While Serbia has been bathed in baking sun, with temperatures hitting the mid thirties plus as a matter of course, people have been seeking out new ways to escape the unrelenting heat. Cities can be horrid in such oppressive temperatures and Belgrade is no exception. But while some people are visibly folding under the stifling heat, this fine start to the summer has led to more enjoying the shade of the parks and the packed terraces of the city’s coolest riverside cafes and bars. Others are also rediscovering the childhood pleasure of striking out on two wheels and are enjoying the refreshing cycle paths along Belgrade’s sweeping waterways.
Cycling is a pleasurable pursuit that can be beneficial to mind, body and soul. Clearly, it is good exercise, but it is also a lot of fun. It clears the head of life’s usual worries. A bike is not only practical and saves on petrol or taxi costs, it also opens up areas of the countryside that might otherwise remain undiscovered. For decades, people have enjoyed the restorative effects of cycling, getting out into the countryside to enjoy open nature.
Travel enhances life, broadens perspectives and extends horizons. The benefits should be the same, whether on a visit to an undiscovered region in your own country or a long haul trip to an exotic far-flung destination. Travel heightens life. While it is good to discover exciting new places, learn about different people and cultures, there is also great comfort in returning to places and people that have left a lasting impression. That feeling can be like coming home. For me, Belgrade is such a place.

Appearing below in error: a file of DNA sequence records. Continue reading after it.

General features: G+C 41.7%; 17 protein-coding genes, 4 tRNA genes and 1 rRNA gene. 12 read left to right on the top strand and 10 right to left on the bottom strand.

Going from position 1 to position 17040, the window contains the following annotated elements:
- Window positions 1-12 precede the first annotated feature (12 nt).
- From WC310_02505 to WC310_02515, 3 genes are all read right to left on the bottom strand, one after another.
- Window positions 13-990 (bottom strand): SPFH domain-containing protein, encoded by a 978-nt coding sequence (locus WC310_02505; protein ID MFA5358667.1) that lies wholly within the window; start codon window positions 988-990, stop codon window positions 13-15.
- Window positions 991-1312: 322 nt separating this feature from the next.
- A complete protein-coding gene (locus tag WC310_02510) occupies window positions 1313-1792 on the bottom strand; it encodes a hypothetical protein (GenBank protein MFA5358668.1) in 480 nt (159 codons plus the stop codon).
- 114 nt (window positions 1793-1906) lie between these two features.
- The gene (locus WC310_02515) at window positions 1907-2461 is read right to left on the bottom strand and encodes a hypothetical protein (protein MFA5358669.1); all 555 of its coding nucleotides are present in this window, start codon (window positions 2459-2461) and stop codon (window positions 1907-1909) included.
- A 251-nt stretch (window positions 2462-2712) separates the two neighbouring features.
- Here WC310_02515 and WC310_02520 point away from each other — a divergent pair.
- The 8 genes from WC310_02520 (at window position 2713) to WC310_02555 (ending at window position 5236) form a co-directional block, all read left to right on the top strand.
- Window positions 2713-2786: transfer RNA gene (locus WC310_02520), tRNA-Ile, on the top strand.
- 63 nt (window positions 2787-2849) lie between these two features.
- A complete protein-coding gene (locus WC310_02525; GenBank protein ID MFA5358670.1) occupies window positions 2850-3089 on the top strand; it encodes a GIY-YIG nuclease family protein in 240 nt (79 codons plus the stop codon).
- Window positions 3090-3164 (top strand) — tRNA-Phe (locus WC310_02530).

Belgrade is a cityenjoyed by those who live there and by the increasing visitors who are discovering its many qualities. Be it just hours, a few days or even some years, time spent in Belgrade can be rewarding, largely down to the people who keep this city alive. Vibrant, openhearted and slightly enigmatic, Belgradians are made of the same infectious stuff that beats through the city itself.
Travel is a wonderful way to broaden the mind, develop a fresh perspective and understand cultures that otherwise might remain alien to us. I guess most people will agree that seeing things first hand far outweighs anything that can be read in books or learned online. Travel has given me so many vivid memories and such a greater appreciation of other lifestyles that it has been integral to my education.
I have been lucky to travel extensively, visiting countries far flung and near. From the Caribbean, Asia and the Americas to the more familiar Europe and Australia, I have seen, heard and eaten things that I could only read about in my youth. I have just returned from three weeks in Peru. Travel has become more reasonable and countries have become more accessible, enabling us to satisfy our hunger for new adventures, and giving me chance to visit pandas in China, see gorillas in the Congo and hold koalas in Australia.
While travelling in Peru this month, my thoughts were drawn back across the other side of the world, to make comparisons with things I have seen and experienced. One constant I have noticed during my month of travel in Peru is the cleanliness of the streets and the care that is taken to keep towns tidy. While the outskirts of cities can be steaming refuse tips, litter is virtually absent in the main areas and armies of uniformed street cleaners work around the clock to keep towns spick and span. I even saw a man with a broom and bucket of detergent mopping gutters in a busy city square. Brushing gutters and picking up rubbish that has blown into parks and pavements, these workers take pride in the role they play in their maintaining their town. They would seem to realise that clean streets are not only attractive and provide a good impression for visitors, they make better places to live for the people who call these towns home.